Whenever I played video games in the past, I would always be aware of a weird looking number, often resembling something along the lines of “1.2.3”. Even back then, I was aware that this number meant that I was using a certain version of a software; however, the idea of a value having multiple decimal points was perplexing to me. Upon doing some research, and performing a closer, more careful analysis behind the meaning of the number, I now understand why: this value is part of a system known as “SemVer” (Semantic Version).

SemVer is a special kind of number used to provide programmers and clients an awareness of a certain version of software. Basically, it is broken down into three different parts: MAJOR.MINOR.PATCH. A “MAJOR” number is incremented when code is added to a project that is not backwards compatible with previous versions. This kind of update will force users of the software to adapt in some way to the new changes.

On the other hand, a “MINOR” number is incremented upon creating (as the name implies) rather minor changes that do not result in breaking the program. All changes that result in a MINOR increment can work with previous versions of the software. Finally, the “PATCH” number receives an increment when very minor changes are made to a program. These changes often involve fixing bugs or other errors found within the MAJOR and MINOR releases.

Linked below is a YouTube video describing SemVer in detail, and it was made by a user known as “Inedo”; I chose this video simply because of the fact that it allows me to indulge in my favorite social media (YouTube) while also learning about SemVer. I guess I also chose this video in particular due to the fact that it is mainly audio; this is an easier video to play in the background as a “radio” during work than a normal video (which requires sitting down and paying attention).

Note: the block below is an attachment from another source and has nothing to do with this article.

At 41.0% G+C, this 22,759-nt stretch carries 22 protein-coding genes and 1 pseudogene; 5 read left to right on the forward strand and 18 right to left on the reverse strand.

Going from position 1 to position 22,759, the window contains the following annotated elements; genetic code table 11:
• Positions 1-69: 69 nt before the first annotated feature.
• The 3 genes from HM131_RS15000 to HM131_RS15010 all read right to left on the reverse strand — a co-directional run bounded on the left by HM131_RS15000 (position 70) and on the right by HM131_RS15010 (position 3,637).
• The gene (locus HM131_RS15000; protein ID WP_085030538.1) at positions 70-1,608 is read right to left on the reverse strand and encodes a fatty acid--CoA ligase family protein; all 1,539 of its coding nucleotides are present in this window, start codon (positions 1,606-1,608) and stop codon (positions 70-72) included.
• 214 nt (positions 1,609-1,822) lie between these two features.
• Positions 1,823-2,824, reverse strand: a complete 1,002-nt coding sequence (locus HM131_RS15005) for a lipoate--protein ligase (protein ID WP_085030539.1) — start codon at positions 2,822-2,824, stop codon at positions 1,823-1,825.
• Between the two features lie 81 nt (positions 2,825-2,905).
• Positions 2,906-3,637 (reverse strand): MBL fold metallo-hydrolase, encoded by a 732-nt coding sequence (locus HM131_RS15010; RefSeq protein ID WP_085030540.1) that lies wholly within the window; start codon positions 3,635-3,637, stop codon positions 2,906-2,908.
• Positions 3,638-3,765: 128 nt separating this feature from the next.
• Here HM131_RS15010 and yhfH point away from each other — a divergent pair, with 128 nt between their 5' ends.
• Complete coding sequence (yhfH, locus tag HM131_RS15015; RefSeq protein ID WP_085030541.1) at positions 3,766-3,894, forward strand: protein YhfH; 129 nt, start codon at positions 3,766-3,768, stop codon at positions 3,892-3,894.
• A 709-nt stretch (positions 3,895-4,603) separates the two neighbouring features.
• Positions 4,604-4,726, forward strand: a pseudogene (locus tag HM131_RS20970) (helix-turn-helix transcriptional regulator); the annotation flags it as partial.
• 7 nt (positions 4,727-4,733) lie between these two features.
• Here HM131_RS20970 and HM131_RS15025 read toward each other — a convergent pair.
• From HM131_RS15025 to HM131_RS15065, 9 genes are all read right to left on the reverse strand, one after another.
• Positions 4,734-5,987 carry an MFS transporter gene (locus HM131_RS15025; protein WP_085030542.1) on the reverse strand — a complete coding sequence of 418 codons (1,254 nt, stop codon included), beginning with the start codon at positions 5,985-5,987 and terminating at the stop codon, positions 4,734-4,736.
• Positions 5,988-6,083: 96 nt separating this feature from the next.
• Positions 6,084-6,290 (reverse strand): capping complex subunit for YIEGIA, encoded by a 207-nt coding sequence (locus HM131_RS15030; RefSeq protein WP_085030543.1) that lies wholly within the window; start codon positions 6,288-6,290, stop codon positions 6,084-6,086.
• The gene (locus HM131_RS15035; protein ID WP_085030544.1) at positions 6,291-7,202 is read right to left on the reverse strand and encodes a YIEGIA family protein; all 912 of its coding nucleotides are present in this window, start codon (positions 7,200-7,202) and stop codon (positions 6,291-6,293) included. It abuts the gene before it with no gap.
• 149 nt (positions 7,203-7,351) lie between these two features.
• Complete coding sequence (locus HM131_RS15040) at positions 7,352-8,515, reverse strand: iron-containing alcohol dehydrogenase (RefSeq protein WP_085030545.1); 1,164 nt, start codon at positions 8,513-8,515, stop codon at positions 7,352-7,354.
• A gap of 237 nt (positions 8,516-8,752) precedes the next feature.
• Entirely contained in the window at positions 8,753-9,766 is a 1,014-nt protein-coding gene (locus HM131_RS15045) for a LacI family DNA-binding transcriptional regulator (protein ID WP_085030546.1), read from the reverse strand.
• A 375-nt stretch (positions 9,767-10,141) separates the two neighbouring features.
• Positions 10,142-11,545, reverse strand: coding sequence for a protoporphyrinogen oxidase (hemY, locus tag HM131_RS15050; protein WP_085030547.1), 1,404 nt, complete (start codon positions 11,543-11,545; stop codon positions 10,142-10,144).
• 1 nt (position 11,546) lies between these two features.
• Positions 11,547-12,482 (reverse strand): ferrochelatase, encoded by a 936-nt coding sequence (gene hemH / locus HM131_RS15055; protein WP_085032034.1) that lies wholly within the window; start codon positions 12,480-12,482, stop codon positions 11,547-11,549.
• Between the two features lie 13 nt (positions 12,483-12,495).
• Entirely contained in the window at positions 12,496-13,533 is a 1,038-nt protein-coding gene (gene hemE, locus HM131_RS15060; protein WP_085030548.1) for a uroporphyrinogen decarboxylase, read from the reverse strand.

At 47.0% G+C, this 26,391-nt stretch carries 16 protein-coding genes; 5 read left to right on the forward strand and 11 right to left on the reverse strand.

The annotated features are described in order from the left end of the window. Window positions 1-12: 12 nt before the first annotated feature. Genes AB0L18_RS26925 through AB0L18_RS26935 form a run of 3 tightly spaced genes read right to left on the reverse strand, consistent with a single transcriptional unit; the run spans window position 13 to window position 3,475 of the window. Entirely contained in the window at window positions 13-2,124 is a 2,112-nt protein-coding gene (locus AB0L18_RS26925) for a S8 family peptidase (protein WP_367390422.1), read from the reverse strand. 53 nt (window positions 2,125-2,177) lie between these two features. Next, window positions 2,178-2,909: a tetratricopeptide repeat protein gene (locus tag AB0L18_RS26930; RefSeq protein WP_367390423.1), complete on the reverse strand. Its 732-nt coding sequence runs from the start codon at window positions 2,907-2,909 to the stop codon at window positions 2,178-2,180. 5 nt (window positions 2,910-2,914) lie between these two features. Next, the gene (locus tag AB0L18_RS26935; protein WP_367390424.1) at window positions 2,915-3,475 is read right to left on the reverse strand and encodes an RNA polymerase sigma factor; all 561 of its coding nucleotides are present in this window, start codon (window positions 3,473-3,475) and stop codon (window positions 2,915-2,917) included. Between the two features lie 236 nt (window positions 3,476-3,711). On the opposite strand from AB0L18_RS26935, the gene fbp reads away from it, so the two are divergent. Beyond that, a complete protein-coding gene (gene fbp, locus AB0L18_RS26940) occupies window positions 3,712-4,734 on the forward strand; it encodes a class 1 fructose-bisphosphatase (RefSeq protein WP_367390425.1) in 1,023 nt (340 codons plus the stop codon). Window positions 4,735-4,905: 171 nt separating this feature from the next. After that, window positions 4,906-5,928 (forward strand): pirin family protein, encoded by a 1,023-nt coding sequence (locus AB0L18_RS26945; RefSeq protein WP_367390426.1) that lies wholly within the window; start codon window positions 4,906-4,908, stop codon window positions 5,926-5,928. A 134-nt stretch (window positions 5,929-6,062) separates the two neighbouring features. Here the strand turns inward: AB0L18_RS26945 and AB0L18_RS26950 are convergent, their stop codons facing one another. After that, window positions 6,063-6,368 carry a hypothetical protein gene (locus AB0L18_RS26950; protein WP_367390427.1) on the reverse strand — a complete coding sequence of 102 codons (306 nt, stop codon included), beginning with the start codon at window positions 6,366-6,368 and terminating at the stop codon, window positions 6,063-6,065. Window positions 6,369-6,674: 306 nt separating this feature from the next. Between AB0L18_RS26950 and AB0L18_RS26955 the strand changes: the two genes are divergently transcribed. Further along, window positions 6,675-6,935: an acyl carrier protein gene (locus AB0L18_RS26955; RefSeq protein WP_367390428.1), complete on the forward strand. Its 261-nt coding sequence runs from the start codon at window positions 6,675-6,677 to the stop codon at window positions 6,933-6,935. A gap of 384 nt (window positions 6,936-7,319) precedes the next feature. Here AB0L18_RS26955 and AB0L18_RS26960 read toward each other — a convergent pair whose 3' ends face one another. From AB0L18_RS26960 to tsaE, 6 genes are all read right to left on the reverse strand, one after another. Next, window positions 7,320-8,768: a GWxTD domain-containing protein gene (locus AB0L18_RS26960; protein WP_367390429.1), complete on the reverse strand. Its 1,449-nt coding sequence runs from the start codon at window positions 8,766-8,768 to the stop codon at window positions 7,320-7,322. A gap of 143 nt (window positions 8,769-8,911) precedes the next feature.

Going forward, I plan on using my knowledge of SemVer for two purposes. First, when enjoying video games, I can now have a greater understanding of just how complete the product is (compared to when I was a kid). SemVer allows me to know just how much time and effort companies put into their software; while a higher SemVer number isn’t necessarily a hint of a better product, it does show that more time was dedicated to perfecting the craft. Second, I can use SemVer in my own coding adventures. Instead of making one program and being done with it, I can now create different versions of the product (for example, version 1.0.0). This knowledge will be especially useful when combined with collaborative software tools such as git and Scrum.

Note: The numbers in the title are NOT random. See if you can figure out what it means!

Link: https://www.youtube.com/watch?v=Si3eWq1yHXs

Published by Mike Morley (mpekim)

Current student at WSU. Knowledgeable of C/C++, Java and Python. Always interested in learning the basics of as many languages as possible.

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